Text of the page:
November 22, 2005
Images Courtesy Studio Daniel
While experts debate how to rebuild the
U.S. Gulf coast, plans for restoring the site of an even bigger
disasterlast Decembers tsunami, which wiped out
significant portions of several Southeast Asian countries
almost a year agoare moving forward.
Perhaps the most well-known contributor
to this effort is Studio Daniel Libeskind, which shortly after
the storm, began designing new developments for a badly-damaged
fishing village in the southwest corner of Sri Lanka called
Unawatuna. The firm got involved via a request from Oxford,
England-based entrepeneur Orde Levinson, who had been staying
in Unawatuna during the tsunami, and has developed a foundation,
Unawatuna 2612, to help rebuild it.
Studio Libeskinds pro bono work
includes a comprehensive master plan, including mixed and
single-use neighborhoods, and designs for several buildings,
including houses, craft and work centers, shops, restaurants,
and guest houses. The first building, a community center,
located on the site of a destroyed school, received the green
light in mid-November. Dutch-based Urban Solutions, which
has been involved with disaster construction projects worldwide,
has consulted on the project. Unawatuna 2612 has also helped
raise money to cover the firms costs.
Most of the firms designs, which
project manager Wendy James refers to as contemporary
interpretations of vernacular buildings, combine traditional
elements like courtyards, overbays, verandas, timber-slat
windows, and masonry walls, with the firms recognizable,
highly-angular, design aesthetic. At least 70 buildings, including
about 50 houses, are now planned. Local craftspeople and workers
will help design and build the structures, says James.
Most construction will take place at
least 115 feet from the shore, with housing standing at least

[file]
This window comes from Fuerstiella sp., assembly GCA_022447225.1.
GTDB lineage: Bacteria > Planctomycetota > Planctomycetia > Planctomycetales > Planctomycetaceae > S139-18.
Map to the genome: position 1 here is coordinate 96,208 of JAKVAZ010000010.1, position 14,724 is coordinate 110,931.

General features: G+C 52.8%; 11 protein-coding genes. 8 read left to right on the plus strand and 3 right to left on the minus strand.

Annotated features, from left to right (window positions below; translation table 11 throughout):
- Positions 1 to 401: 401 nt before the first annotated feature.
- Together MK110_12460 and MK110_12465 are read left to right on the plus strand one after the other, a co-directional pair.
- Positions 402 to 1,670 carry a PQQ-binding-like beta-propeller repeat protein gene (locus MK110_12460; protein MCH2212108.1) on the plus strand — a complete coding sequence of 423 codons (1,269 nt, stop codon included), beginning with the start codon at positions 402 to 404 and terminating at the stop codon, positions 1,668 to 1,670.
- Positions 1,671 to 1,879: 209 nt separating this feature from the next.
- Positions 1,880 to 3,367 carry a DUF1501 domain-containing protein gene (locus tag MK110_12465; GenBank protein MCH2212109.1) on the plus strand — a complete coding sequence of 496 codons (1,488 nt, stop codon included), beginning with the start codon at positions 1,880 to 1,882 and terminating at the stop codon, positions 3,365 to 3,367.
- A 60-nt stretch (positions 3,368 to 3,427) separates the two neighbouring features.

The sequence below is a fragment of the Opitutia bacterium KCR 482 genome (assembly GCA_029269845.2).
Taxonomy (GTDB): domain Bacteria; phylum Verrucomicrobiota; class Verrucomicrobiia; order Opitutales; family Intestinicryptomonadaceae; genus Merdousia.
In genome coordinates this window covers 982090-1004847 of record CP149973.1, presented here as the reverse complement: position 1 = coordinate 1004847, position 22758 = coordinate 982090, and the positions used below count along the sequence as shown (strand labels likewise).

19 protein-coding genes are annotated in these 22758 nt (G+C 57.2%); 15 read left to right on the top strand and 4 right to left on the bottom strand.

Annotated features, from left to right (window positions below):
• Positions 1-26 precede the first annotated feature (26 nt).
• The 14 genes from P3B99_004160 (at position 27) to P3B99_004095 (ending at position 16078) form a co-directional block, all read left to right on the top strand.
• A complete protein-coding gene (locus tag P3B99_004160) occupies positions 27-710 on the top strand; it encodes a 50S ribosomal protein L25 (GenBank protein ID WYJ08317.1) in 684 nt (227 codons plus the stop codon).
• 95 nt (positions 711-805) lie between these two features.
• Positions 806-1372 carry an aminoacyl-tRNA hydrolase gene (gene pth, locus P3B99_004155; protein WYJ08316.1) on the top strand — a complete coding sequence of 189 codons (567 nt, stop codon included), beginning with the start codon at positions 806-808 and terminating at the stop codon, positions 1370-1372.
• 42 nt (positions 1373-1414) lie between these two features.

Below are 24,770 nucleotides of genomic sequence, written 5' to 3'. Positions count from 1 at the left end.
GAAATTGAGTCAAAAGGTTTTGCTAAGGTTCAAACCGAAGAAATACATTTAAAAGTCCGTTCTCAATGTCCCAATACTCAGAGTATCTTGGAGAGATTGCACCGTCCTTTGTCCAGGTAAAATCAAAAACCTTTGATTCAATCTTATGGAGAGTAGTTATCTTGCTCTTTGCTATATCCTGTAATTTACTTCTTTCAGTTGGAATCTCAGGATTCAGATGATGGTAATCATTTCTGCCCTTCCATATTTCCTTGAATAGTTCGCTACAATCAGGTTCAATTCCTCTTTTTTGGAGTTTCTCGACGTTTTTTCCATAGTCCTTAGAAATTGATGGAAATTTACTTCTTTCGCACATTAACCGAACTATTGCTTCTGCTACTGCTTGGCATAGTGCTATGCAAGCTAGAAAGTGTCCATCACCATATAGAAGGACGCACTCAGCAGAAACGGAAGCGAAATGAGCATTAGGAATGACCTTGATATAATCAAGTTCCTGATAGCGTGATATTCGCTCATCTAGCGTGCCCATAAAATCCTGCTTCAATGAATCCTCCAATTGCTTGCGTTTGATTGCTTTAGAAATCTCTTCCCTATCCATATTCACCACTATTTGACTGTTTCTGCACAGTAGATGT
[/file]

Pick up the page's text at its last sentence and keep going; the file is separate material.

330 feet away, to ensure safety in case of another tsunami.
If approved, developments would be placed on sites like quarries
and a mangrove forest, which are now either privately or government-owned.
Sales of property are still pending, and determining whether
sales are valid is not easy, points out project architect
Kevin Teague, because public records on land and building
ownership in the area are very unclear. Fortunately, says
Teague, the local and regional governments are supportive
of the plan. The firm must be sure to merge the scheme with
existing regional master plans.
Barring setbacks, ground should be broken
on the new community center by December 26, the tsunamis
one year anniversary, and construction should begin in about
three to four months, says James.
The project, with its emphasis on affordable,
long-term solutions, points out Studio Libeskind COO Nina
Libeskind, could serve as an example not only to plans in
the tsunami-hit area, where reconstruction projects are often
hastily, and poorly built, but also in Louisiana and Mississippi.
Its an effort to make neighborhoods, not trailer
parks, says Libeskind. She adds that one charity has
already approached the firm about doing work on the Gulf Coast.